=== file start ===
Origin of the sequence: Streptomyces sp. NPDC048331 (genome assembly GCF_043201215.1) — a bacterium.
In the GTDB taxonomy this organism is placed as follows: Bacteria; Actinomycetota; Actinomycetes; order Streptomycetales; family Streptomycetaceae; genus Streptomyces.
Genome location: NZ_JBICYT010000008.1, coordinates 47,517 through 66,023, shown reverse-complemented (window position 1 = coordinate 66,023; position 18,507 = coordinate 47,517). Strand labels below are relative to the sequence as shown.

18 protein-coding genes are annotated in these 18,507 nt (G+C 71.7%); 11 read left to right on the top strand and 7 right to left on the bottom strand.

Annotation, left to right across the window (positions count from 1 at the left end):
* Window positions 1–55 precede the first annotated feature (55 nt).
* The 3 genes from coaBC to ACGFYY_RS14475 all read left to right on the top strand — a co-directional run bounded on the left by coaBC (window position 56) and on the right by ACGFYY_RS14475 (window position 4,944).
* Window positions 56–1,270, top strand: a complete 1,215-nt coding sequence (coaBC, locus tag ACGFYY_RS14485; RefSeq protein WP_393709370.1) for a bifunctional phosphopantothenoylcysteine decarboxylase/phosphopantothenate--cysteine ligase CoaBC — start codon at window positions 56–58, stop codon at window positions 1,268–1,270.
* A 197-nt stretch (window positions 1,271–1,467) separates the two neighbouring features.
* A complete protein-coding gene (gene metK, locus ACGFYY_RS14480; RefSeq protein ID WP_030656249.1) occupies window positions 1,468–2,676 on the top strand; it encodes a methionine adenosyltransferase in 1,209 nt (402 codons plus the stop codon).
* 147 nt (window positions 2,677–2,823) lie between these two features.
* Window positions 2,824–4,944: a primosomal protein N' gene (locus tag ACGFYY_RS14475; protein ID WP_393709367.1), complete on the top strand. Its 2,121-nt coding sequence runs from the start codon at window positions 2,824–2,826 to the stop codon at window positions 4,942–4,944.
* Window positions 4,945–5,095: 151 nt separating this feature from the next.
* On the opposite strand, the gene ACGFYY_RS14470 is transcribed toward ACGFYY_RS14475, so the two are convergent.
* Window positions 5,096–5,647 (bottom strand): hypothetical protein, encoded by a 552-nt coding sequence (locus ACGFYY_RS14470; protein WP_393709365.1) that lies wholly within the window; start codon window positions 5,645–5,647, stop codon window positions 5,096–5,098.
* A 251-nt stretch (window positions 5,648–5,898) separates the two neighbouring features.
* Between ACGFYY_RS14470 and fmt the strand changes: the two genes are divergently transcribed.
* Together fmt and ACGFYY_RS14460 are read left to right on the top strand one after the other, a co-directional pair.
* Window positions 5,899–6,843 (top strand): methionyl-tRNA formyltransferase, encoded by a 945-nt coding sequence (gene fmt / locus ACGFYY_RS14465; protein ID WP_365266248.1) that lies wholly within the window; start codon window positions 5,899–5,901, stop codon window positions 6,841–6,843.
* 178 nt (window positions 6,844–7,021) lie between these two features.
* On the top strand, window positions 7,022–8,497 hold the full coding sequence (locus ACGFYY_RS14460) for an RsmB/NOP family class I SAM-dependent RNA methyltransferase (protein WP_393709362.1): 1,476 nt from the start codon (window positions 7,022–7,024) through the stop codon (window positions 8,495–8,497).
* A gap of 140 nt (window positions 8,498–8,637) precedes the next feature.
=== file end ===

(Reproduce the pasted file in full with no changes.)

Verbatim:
Origin of the sequence: Streptomyces sp. NPDC048331 (genome assembly GCF_043201215.1) — a bacterium.
In the GTDB taxonomy this organism is placed as follows: Bacteria; Actinomycetota; Actinomycetes; order Streptomycetales; family Streptomycetaceae; genus Streptomyces.
Genome location: NZ_JBICYT010000008.1, coordinates 47,517 through 66,023, shown reverse-complemented (window position 1 = coordinate 66,023; position 18,507 = coordinate 47,517). Strand labels below are relative to the sequence as shown.

18 protein-coding genes are annotated in these 18,507 nt (G+C 71.7%); 11 read left to right on the top strand and 7 right to left on the bottom strand.

Annotation, left to right across the window (positions count from 1 at the left end):
* Window positions 1–55 precede the first annotated feature (55 nt).
* The 3 genes from coaBC to ACGFYY_RS14475 all read left to right on the top strand — a co-directional run bounded on the left by coaBC (window position 56) and on the right by ACGFYY_RS14475 (window position 4,944).
* Window positions 56–1,270, top strand: a complete 1,215-nt coding sequence (coaBC, locus tag ACGFYY_RS14485; RefSeq protein WP_393709370.1) for a bifunctional phosphopantothenoylcysteine decarboxylase/phosphopantothenate--cysteine ligase CoaBC — start codon at window positions 56–58, stop codon at window positions 1,268–1,270.
* A 197-nt stretch (window positions 1,271–1,467) separates the two neighbouring features.
* A complete protein-coding gene (gene metK, locus ACGFYY_RS14480; RefSeq protein ID WP_030656249.1) occupies window positions 1,468–2,676 on the top strand; it encodes a methionine adenosyltransferase in 1,209 nt (402 codons plus the stop codon).
* 147 nt (window positions 2,677–2,823) lie between these two features.
* Window positions 2,824–4,944: a primosomal protein N' gene (locus tag ACGFYY_RS14475; protein ID WP_393709367.1), complete on the top strand. Its 2,121-nt coding sequence runs from the start codon at window positions 2,824–2,826 to the stop codon at window positions 4,942–4,944.
* Window positions 4,945–5,095: 151 nt separating this feature from the next.
* On the opposite strand, the gene ACGFYY_RS14470 is transcribed toward ACGFYY_RS14475, so the two are convergent.
* Window positions 5,096–5,647 (bottom strand): hypothetical protein, encoded by a 552-nt coding sequence (locus ACGFYY_RS14470; protein WP_393709365.1) that lies wholly within the window; start codon window positions 5,645–5,647, stop codon window positions 5,096–5,098.
* A 251-nt stretch (window positions 5,648–5,898) separates the two neighbouring features.
* Between ACGFYY_RS14470 and fmt the strand changes: the two genes are divergently transcribed.
* Together fmt and ACGFYY_RS14460 are read left to right on the top strand one after the other, a co-directional pair.
* Window positions 5,899–6,843 (top strand): methionyl-tRNA formyltransferase, encoded by a 945-nt coding sequence (gene fmt / locus ACGFYY_RS14465; protein ID WP_365266248.1) that lies wholly within the window; start codon window positions 5,899–5,901, stop codon window positions 6,841–6,843.
* 178 nt (window positions 6,844–7,021) lie between these two features.
* On the top strand, window positions 7,022–8,497 hold the full coding sequence (locus ACGFYY_RS14460) for an RsmB/NOP family class I SAM-dependent RNA methyltransferase (protein WP_393709362.1): 1,476 nt from the start codon (window positions 7,022–7,024) through the stop codon (window positions 8,495–8,497).
* A gap of 140 nt (window positions 8,498–8,637) precedes the next feature.